Geo-Economics and Politics

What is helicopter money?

Tomas Hirst
Editorial director and co-founder, Pieria magazine
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Helicopter money is a reference to an idea made popular by the American economist Milton Friedman in 1969.

In the now famous paper “The Optimum Quantity of Money”, Friedman included the following parable:

Let us suppose now that one day a helicopter flies over this community and drops an additional $1,000 in bills from the sky, which is, of course, hastily collected by members of the community. Let us suppose further that everyone is convinced that this is a unique event which will never be repeated.”

The basic principle is that if a central bank wants to raise inflation and output in an economy that is running substantially below potential, one of the most effective tools would be simply to give everyone direct money transfers. In theory, people would see this as a permanent one-off expansion of the amount of money in circulation and would then start to spend more freely, increasing broader economic activity and pushing inflation back up to the central bank’s target.

From that paper, other academics including former Federal Reserve Chair Ben Bernanke and economist Willem Buiter have developed the theory further. Bernanke raised the possibility for monetary-financed tax cuts, whereby a government could cut taxes in a slump with the central bank committing to purchasing government debt in order to prevent interest rates from rising.

In a 2002 speech, Bernanke said:

A broad-based tax cut, for example, accommodated by a programme of open-market purchases to alleviate any tendency for interest rates to increase, would almost certainly be an effective stimulant to consumption and hence to prices. Even if households decided not to increase consumption but instead rebalanced their portfolios by using their extra cash to acquire real and financial assets, the resulting increase in asset values would lower the cost of capital and improve the balance sheet positions of potential borrowers. A money-financed tax cut is essentially equivalent to Milton Friedman’s famous ‘helicopter drop’ of money.”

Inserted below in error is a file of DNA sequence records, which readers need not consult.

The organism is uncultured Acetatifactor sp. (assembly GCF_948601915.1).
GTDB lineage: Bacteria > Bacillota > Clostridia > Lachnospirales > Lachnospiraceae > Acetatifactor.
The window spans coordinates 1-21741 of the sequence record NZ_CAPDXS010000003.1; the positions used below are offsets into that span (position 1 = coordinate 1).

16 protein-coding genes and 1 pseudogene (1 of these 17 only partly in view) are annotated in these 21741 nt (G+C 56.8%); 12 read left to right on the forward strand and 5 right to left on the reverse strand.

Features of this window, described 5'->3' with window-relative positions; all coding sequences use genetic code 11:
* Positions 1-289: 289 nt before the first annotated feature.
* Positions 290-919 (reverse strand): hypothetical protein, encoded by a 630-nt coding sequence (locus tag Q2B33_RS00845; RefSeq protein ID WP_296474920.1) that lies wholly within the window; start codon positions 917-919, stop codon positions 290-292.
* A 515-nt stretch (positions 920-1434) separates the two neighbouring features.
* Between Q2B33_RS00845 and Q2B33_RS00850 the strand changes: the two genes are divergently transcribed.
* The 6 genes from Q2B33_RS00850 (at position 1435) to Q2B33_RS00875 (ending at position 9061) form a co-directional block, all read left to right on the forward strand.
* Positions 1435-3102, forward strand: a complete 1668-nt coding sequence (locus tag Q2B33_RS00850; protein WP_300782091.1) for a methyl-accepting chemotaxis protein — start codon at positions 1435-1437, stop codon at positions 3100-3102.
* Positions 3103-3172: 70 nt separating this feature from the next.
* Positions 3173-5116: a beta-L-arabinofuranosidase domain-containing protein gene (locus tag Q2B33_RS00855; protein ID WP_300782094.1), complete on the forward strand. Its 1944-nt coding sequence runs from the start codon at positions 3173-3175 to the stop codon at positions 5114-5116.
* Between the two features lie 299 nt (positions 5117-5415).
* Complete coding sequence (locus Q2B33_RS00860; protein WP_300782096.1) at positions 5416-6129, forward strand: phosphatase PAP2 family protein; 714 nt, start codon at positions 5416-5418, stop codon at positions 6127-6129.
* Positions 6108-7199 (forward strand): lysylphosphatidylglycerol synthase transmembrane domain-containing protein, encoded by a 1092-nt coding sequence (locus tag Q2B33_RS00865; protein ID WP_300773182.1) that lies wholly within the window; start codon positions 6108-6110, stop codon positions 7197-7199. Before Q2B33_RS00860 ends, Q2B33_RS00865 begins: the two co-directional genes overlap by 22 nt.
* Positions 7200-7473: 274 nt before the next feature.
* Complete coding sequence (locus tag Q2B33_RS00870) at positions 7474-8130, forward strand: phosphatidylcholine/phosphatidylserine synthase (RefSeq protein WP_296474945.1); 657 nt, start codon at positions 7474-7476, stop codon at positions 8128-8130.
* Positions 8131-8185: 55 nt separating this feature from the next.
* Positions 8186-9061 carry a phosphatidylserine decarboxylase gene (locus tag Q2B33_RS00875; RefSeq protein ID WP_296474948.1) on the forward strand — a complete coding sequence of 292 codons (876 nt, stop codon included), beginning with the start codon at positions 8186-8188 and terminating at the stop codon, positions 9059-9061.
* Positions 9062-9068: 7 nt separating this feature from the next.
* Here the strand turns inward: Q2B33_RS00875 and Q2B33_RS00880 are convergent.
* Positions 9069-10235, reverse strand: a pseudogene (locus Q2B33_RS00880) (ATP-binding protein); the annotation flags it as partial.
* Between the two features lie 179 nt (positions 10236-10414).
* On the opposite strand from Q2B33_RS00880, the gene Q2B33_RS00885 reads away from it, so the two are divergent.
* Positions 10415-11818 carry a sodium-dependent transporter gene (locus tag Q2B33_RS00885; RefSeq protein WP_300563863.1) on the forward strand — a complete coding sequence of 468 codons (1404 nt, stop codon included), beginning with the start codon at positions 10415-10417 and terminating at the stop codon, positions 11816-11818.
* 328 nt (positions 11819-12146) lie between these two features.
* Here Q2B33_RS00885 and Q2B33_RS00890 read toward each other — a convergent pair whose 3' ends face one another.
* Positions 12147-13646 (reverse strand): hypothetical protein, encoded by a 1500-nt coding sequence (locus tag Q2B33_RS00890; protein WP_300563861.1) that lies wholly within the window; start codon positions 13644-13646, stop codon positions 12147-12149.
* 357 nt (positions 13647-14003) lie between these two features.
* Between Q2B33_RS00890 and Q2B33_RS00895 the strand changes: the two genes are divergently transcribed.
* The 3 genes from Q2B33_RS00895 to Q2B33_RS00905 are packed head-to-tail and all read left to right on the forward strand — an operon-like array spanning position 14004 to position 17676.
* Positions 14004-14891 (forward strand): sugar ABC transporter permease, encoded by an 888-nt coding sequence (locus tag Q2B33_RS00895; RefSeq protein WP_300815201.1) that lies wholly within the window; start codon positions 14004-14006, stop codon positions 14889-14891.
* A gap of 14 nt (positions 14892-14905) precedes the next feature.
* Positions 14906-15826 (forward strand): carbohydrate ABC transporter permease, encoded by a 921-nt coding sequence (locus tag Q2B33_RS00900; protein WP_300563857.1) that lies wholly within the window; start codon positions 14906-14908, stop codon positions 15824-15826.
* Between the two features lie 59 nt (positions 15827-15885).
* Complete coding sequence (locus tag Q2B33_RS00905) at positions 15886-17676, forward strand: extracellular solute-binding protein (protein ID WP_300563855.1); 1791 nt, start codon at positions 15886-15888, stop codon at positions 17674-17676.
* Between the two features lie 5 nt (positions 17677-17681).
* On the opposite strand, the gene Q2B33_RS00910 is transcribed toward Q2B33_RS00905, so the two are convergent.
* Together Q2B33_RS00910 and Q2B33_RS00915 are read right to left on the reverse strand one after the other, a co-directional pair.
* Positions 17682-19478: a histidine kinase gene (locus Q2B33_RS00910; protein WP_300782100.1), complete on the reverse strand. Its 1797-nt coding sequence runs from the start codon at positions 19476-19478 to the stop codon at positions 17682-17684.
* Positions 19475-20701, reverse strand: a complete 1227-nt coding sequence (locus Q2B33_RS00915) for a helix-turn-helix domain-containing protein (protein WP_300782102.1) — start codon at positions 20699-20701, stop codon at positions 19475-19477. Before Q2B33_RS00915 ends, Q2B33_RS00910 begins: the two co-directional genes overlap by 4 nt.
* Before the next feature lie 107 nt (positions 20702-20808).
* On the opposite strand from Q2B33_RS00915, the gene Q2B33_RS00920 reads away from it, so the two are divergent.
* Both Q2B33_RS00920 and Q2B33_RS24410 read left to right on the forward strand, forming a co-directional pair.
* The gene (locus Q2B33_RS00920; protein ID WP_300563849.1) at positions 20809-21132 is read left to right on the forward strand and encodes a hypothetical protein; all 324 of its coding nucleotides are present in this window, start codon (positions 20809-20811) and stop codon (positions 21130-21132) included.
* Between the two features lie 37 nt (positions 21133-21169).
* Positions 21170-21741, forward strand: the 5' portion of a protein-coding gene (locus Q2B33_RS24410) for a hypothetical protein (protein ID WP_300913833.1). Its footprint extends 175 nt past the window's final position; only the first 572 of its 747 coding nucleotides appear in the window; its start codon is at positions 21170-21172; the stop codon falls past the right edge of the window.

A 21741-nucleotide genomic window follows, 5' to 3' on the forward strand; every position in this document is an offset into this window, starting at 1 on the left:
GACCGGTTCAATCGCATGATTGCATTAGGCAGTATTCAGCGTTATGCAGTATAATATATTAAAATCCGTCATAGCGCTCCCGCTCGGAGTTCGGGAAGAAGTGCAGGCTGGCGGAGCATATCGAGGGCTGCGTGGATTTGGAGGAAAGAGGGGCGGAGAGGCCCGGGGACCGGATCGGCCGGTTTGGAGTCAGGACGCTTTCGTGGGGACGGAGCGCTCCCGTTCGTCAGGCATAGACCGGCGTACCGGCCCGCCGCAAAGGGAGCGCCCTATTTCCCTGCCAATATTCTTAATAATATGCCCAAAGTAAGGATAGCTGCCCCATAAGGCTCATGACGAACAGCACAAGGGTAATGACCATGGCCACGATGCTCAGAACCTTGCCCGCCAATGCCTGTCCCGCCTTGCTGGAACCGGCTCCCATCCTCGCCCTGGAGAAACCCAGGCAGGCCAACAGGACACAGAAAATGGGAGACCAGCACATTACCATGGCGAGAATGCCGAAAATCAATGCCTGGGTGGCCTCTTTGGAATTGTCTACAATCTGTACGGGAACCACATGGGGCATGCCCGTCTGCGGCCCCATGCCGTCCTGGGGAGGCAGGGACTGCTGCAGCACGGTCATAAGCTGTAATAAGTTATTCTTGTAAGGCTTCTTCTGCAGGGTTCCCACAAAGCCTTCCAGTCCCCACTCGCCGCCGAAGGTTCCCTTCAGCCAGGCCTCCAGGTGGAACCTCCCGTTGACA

So how is this different from conventional quantitative easing?

Current quantitative easing (QE) programmes undertaken by central banks since the financial crisis involve large-scale purchases of assets from financial markets. These have predominantly been targeted at government bonds, but individual central banks have also bought up a range of alternative assets, including commercial debt, mortgage-backed securities and even stock market exchange traded funds.

The major difference between QE as it has been carried out and helicopter drops as envisaged by Friedman is that the vast majority of purchases have been asset swaps, where a government bond is exchanged for bank reserves. While this alleviates reserve constraints in the banking sector (one possible reason for them to cut back lending) and has lowered government borrowing costs, its transmission to the real economy has been indirect and underwhelming.

As such, it does not provide much bang for your buck. Direct transfers into people’s accounts, or monetary-financed tax breaks or government spending, would offer one way to increase the effectiveness of the policy by directly influencing aggregate demand rather than hoping for a trickle-down effect from financial markets.

So what’s the problem?

In order to get a helicopter-drop style policy, you would first need to coordinate the responses of a government and the independent central bank. While this doesn’t present much of a barrier in theory, in practice the two seldom operate seamlessly with one another and indeed frequently operate at cross-purposes.

The most obvious examples can be seen in the US debt ceiling stand-offs between Democrats and Republicans in Washington, which was ultimately settled with a default package of government spending cuts. These cuts, however, effectively pushed back against the efforts of the Federal Reserve to keep the country’s economic recovery on track.

Then the Fed’s Bernanke told the Senate Banking Committee in 2013: “There’s a mismatch with the timing of the spending cuts. The problem is long-term, but the cuts are short-term and do harm to the recovery.”

This type of coordination failure is a huge problem for advocates of helicopter money. As Buiter makes clear in his analysis of helicopter money, “cooperation and coordination between the Central Bank and the Treasury is required for the real-world implementation of helicopter money drops”.

However, it’s not only the prospect of coordination failures in the downturn that has people worried. There are also concerns that, if governments become used to being able to fund tax breaks or investment projects with newly printed money, they might decide that the tool is too useful to give up, even in good times.

Former Bank of England economist Tony Yates worries that helicopter money could shatter the fragile political consensus that has given central banks broadly sensible mandates and preserved their independence.

In this case, the perfect may well be the enemy of the good.

Have you read?
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Author: Tomas Hirst is editorial director and co-founder of Pieria magazine and was previously commissioning editor, digital content at the World Economic Forum.

Image: Money is seen thrown in the air. REUTERS

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Geo-Economics and PoliticsFinancial and Monetary SystemsEconomic Growth
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